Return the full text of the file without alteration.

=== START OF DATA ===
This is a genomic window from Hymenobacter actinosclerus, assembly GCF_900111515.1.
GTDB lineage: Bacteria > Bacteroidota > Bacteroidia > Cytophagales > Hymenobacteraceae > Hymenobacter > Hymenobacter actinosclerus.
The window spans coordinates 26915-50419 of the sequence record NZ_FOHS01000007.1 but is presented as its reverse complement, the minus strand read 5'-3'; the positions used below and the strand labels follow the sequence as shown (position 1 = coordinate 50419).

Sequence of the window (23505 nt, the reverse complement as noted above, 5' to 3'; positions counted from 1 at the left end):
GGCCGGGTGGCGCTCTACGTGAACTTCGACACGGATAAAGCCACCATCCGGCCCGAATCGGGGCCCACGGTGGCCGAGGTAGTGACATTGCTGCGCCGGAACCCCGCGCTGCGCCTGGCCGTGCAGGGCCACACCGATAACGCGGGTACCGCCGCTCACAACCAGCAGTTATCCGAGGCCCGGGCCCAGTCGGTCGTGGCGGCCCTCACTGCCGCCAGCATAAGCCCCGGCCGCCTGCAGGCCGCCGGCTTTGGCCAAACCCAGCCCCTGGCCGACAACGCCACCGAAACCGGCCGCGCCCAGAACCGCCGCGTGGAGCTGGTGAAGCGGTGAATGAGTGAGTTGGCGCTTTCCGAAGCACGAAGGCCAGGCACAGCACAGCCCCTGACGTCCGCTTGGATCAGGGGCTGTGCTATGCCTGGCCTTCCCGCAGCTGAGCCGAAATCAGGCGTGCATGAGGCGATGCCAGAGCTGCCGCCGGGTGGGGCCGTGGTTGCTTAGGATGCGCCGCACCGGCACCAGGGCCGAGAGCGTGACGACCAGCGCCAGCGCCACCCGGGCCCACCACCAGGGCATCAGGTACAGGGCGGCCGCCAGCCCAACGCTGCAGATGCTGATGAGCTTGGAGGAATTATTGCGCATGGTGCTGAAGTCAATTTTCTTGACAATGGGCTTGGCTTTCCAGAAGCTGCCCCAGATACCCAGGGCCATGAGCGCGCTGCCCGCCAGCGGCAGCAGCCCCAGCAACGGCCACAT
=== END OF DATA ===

This is a genomic window from Hymenobacter actinosclerus, assembly GCF_900111515.1.
GTDB lineage: Bacteria > Bacteroidota > Bacteroidia > Cytophagales > Hymenobacteraceae > Hymenobacter > Hymenobacter actinosclerus.
The window spans coordinates 26915-50419 of the sequence record NZ_FOHS01000007.1 but is presented as its reverse complement, the minus strand read 5'-3'; the positions used below and the strand labels follow the sequence as shown (position 1 = coordinate 50419).

Sequence of the window (23505 nt, the reverse complement as noted above, 5' to 3'; positions counted from 1 at the left end):
GGCCGGGTGGCGCTCTACGTGAACTTCGACACGGATAAAGCCACCATCCGGCCCGAATCGGGGCCCACGGTGGCCGAGGTAGTGACATTGCTGCGCCGGAACCCCGCGCTGCGCCTGGCCGTGCAGGGCCACACCGATAACGCGGGTACCGCCGCTCACAACCAGCAGTTATCCGAGGCCCGGGCCCAGTCGGTCGTGGCGGCCCTCACTGCCGCCAGCATAAGCCCCGGCCGCCTGCAGGCCGCCGGCTTTGGCCAAACCCAGCCCCTGGCCGACAACGCCACCGAAACCGGCCGCGCCCAGAACCGCCGCGTGGAGCTGGTGAAGCGGTGAATGAGTGAGTTGGCGCTTTCCGAAGCACGAAGGCCAGGCACAGCACAGCCCCTGACGTCCGCTTGGATCAGGGGCTGTGCTATGCCTGGCCTTCCCGCAGCTGAGCCGAAATCAGGCGTGCATGAGGCGATGCCAGAGCTGCCGCCGGGTGGGGCCGTGGTTGCTTAGGATGCGCCGCACCGGCACCAGGGCCGAGAGCGTGACGACCAGCGCCAGCGCCACCCGGGCCCACCACCAGGGCATCAGGTACAGGGCGGCCGCCAGCCCAACGCTGCAGATGCTGATGAGCTTGGAGGAATTATTGCGCATGGTGCTGAAGTCAATTTTCTTGACAATGGGCTTGGCTTTCCAGAAGCTGCCCCAGATACCCAGGGCCATGAGCGCGCTGCCCGCCAGCGGCAGCAGCCCCAGCAACGGCCACAT